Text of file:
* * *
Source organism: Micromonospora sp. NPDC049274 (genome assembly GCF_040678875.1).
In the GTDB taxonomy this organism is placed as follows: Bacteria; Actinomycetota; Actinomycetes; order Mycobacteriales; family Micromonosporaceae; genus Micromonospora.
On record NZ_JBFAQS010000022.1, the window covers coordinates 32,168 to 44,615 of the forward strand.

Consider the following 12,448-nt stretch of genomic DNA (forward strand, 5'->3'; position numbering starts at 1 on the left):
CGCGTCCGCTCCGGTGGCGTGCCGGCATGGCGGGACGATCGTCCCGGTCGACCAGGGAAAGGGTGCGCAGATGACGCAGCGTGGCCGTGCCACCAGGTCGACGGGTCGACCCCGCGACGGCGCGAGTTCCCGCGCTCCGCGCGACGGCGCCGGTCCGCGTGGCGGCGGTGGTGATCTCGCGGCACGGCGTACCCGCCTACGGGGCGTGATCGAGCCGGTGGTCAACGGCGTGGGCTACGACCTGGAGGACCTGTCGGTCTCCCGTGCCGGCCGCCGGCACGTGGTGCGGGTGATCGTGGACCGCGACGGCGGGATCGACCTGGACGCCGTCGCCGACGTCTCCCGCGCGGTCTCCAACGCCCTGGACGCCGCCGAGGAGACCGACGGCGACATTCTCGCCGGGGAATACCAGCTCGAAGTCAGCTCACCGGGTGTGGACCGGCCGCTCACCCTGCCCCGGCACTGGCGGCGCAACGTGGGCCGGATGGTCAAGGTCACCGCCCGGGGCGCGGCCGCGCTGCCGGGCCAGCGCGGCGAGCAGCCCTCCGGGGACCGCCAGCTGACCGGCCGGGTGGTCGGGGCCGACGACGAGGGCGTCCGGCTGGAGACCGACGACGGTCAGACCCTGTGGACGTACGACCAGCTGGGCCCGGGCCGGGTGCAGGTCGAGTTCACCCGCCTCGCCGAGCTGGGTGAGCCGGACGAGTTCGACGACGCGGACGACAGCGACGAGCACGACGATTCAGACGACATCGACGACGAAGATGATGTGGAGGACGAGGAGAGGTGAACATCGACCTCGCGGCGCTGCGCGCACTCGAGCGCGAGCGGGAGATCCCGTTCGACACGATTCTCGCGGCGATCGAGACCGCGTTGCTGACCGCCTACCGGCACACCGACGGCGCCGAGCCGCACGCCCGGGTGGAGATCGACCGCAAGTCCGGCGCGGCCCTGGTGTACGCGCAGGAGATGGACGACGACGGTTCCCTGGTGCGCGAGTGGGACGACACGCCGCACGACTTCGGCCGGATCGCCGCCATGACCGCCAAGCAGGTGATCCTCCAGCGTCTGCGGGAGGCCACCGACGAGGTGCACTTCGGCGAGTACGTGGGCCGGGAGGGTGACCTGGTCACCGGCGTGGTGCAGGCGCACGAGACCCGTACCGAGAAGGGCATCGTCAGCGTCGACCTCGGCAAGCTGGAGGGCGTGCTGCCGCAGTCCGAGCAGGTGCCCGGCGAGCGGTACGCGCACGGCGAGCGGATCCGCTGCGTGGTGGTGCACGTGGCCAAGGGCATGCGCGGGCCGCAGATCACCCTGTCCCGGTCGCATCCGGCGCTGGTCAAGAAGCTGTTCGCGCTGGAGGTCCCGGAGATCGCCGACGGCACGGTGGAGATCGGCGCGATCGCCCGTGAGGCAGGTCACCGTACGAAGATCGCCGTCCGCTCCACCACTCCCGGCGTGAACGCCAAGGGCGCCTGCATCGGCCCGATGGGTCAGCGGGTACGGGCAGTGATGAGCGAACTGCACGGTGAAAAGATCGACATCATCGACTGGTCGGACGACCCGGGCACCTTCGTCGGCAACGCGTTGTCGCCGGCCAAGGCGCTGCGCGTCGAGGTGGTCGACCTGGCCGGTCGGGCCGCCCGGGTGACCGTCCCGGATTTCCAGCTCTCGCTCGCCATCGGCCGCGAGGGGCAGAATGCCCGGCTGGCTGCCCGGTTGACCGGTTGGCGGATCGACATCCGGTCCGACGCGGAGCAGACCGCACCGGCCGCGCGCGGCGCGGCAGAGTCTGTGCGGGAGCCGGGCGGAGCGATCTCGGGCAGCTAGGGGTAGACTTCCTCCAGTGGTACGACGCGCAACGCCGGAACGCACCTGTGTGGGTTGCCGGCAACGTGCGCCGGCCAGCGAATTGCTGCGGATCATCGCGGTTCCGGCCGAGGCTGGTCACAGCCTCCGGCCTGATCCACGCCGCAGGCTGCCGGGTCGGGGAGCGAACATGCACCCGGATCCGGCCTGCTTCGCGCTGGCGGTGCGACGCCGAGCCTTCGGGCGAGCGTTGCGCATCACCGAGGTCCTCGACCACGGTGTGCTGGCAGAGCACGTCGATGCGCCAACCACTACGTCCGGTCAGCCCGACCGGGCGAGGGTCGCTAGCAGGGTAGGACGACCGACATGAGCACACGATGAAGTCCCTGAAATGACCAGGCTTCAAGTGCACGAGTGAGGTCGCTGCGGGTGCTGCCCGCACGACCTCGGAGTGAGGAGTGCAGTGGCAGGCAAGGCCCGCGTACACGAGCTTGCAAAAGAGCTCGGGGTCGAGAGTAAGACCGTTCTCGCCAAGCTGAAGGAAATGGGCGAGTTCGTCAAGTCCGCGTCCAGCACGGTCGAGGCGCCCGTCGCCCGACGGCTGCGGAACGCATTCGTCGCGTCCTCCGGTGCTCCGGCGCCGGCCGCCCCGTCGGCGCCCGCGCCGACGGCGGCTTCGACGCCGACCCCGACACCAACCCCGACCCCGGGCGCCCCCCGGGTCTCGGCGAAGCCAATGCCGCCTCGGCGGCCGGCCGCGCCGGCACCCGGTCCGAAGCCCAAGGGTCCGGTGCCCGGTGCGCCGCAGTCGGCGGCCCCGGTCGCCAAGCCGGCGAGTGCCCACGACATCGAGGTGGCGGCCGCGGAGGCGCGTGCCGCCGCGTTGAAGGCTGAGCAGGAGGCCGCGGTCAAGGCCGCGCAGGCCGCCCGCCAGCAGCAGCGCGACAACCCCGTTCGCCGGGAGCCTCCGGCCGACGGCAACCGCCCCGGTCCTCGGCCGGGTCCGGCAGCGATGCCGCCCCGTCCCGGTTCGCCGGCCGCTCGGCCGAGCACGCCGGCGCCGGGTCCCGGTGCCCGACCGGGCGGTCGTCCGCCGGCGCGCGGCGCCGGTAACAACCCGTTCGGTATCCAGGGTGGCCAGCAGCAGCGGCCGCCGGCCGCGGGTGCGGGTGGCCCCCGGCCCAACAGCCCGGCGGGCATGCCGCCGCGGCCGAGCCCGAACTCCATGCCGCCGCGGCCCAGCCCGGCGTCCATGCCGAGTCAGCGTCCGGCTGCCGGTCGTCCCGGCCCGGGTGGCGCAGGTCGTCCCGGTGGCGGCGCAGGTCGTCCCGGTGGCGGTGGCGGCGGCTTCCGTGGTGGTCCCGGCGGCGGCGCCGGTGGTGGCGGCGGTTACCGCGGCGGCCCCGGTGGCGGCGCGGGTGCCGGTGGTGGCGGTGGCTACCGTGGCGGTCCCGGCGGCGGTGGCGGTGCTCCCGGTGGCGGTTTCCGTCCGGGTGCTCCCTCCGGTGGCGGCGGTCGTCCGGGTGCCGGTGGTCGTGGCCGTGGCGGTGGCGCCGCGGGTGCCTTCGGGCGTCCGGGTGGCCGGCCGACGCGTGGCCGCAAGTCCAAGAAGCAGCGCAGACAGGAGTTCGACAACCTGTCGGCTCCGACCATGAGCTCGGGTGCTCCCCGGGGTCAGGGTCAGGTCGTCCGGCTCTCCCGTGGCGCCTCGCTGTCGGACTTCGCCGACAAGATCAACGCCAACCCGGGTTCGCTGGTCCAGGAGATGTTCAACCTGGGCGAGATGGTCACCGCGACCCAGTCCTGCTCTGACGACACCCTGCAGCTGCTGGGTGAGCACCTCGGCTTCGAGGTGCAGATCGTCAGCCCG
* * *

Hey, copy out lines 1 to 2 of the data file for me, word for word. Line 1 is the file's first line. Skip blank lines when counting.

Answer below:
Source organism: Micromonospora sp. NPDC049274 (genome assembly GCF_040678875.1).
In the GTDB taxonomy this organism is placed as follows: Bacteria; Actinomycetota; Actinomycetes; order Mycobacteriales; family Micromonosporaceae; genus Micromonospora.